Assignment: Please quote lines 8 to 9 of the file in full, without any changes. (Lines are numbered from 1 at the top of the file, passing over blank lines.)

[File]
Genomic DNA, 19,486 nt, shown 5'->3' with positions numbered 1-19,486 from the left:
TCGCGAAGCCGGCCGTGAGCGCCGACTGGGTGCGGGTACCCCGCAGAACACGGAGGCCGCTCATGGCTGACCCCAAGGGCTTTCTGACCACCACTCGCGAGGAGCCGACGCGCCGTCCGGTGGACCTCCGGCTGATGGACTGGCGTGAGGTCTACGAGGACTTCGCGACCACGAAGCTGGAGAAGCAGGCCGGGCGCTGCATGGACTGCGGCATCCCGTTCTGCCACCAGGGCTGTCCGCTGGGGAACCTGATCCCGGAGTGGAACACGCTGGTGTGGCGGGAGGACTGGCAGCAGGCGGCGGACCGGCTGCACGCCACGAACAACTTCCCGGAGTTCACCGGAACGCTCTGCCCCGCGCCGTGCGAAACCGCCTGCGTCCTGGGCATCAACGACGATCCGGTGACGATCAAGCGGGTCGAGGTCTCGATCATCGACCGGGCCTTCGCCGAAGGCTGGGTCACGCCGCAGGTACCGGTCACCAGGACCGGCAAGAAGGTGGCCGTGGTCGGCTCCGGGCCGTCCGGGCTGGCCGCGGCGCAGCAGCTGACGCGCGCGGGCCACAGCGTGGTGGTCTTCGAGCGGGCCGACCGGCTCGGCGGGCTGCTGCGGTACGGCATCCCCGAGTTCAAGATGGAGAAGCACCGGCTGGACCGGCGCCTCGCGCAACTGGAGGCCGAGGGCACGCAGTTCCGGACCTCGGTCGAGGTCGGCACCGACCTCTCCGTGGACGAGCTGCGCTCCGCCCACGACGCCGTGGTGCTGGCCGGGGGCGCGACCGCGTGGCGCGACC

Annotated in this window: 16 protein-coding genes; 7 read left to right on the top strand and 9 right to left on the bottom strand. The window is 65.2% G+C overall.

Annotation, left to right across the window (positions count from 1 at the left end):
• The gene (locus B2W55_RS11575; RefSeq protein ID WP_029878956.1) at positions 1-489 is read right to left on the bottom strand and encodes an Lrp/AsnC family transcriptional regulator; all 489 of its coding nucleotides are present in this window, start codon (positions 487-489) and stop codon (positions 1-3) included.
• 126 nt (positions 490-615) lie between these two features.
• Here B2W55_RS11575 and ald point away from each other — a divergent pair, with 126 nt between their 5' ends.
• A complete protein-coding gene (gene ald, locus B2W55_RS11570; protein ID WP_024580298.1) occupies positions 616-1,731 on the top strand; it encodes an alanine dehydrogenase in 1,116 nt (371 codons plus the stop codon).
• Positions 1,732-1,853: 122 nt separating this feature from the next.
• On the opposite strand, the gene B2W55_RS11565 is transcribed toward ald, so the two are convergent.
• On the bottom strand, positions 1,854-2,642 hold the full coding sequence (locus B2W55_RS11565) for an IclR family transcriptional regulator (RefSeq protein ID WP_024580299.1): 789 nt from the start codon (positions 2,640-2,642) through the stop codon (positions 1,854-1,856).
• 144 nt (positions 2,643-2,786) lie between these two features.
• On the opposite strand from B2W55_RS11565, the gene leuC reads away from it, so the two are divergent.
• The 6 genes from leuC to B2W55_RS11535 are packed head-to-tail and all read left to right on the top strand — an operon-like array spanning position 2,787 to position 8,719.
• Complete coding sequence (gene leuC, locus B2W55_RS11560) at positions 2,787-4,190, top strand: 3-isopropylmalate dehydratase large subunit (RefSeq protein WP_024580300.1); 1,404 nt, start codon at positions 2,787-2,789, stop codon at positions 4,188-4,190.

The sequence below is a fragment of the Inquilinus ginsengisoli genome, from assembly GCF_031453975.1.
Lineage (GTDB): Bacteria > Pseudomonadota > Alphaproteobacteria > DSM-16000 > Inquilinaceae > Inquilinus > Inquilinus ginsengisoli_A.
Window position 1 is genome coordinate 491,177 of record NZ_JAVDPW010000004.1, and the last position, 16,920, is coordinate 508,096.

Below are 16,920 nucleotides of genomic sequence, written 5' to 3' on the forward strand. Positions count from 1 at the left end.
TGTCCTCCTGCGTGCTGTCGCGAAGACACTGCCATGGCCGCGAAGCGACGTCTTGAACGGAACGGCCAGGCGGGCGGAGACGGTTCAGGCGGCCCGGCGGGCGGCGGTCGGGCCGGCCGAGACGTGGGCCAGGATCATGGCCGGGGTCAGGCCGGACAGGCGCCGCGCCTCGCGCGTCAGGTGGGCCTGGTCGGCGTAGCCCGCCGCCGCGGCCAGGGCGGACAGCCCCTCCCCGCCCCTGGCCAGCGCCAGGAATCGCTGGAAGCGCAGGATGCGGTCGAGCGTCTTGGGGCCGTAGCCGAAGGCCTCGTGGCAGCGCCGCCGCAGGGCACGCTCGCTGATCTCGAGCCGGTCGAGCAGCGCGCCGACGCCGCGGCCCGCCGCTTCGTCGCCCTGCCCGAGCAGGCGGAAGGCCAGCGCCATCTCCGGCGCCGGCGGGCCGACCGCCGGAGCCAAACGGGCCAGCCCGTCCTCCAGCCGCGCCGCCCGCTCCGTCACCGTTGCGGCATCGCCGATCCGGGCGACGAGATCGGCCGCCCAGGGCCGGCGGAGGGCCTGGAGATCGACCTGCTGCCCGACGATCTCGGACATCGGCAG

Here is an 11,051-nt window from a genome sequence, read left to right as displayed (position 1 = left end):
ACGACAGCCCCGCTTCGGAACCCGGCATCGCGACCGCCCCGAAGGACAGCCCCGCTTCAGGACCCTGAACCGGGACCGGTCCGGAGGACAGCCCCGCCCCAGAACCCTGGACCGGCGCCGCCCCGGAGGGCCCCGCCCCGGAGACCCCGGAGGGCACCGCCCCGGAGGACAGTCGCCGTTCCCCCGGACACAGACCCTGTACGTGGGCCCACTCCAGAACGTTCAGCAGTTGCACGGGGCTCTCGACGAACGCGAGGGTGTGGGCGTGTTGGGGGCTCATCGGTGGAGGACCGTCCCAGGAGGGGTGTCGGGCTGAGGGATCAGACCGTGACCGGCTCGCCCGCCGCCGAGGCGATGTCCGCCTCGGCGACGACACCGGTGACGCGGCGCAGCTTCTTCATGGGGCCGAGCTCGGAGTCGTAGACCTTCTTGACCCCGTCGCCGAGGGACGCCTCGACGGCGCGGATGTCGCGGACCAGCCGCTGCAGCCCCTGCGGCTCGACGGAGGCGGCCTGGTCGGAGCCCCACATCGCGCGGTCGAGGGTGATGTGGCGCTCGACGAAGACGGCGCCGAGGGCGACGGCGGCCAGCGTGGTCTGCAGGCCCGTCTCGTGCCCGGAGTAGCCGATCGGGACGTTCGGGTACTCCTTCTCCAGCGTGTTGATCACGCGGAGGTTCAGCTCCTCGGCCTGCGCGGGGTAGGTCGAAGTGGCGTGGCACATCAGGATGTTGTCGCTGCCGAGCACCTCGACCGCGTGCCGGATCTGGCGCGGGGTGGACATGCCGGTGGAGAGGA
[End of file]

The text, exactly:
• A complete protein-coding gene (gene ald, locus B2W55_RS11570; protein ID WP_024580298.1) occupies positions 616-1,731 on the top strand; it encodes an alanine dehydrogenase in 1,116 nt (371 codons plus the stop codon).
• Positions 1,732-1,853: 122 nt separating this feature from the next.